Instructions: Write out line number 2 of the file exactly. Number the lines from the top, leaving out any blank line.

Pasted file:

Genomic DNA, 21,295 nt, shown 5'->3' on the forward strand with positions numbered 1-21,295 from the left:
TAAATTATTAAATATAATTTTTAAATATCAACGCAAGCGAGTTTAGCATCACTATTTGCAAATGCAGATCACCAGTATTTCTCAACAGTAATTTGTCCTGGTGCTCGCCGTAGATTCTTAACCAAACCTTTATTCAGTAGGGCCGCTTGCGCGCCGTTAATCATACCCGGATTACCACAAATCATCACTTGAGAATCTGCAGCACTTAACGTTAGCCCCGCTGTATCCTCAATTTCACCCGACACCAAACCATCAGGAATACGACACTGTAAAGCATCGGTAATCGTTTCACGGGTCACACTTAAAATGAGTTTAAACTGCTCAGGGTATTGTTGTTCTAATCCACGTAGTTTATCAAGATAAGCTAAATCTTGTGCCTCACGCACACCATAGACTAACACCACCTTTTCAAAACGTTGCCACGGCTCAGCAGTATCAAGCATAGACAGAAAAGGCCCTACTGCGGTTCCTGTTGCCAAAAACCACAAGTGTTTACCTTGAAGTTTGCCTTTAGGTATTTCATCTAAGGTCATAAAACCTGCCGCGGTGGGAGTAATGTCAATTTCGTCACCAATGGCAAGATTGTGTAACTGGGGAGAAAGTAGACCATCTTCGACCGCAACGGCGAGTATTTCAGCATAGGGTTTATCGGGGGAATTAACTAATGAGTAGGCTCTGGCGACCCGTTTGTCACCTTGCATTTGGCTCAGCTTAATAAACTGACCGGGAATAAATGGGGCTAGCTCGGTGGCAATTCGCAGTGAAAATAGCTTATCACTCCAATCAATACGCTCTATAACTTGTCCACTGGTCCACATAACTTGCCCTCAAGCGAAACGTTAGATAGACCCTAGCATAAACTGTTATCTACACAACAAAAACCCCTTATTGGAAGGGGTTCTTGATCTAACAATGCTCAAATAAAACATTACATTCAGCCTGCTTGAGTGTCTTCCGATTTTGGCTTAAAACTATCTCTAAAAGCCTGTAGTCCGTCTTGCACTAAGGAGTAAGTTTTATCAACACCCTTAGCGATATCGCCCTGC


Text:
TAAATTATTAAATATAATTTTTAAATATCAACGCAAGCGAGTTTAGCATCACTATTTGCAAATGCAGATCACCAGTATTTCTCAACAGTAATTTGTCCTGGTGCTCGCCGTAGATTCTTAACCAAACCTTTATTCAGTAGGGCCGCTTGCGCGCCGTTAATCATACCCGGATTACCACAAATCATCACTTGAGAATCTGCAGCACTTAACGTTAGCCCCGCTGTATCCTCAATTTCACCCGACACCAAACCATCAGGAATACGACACTGTAAAGCATCGGTAATCGTTTCACGGGTCACACTTAAAATGAGTTTAAACTGCTCAGGGTATTGTTGTTCTAATCCACGTAGTTTATCAAGATAAGCTAAATCTTGTGCCTCACGCACACCATAGACTAACACCACCTTTTCAAAACGTTGCCACGGCTCAGCAGTATCAAGCATAGACAGAAAAGGCCCTACTGCGGTTCCTGTTGCCAAAAACCACAAGTGTTTACCTTGAAGTTTGCCTTTAGGTATTTCATCTAAGGTCATAAAACCTGCCGCGGTGGGAGTAATGTCAATTTCGTCACCAATGGCAAGATTGTGTAACTGGGGAGAAAGTAGACCATCTTCGACCGCAACGGCGAGTATTTCAGCATAGGGTTTATCGGGGGAATTAACTAATGAGTAGGCTCTGGCGACCCGTTTGTCACCTTGCATTTGGCTCAGCTTAATAAACTGACCGGGAATAAATGGGGCTAGCTCGGTGGCAATTCGCAGTGAAAATAGCTTATCACTCCAATCAATACGCTCTATAACTTGTCCACTGGTCCACATAACTTGCCCTCAAGCGAAACGTTAGATAGACCCTAGCATAAACTGTTATCTACACAACAAAAACCCCTTATTGGAAGGGGTTCTTGATCTAACAATGCTCAAATAAAACATTACATTCAGCCTGCTTGAGTGTCTTCCGATTTTGGCTTAAAACTATCTCTAAAAGCCTGTAGTCCGTCTTGCACTAAGGAGTAAGTTTTATCAACACCCTTAGCGATATCGCCCTGC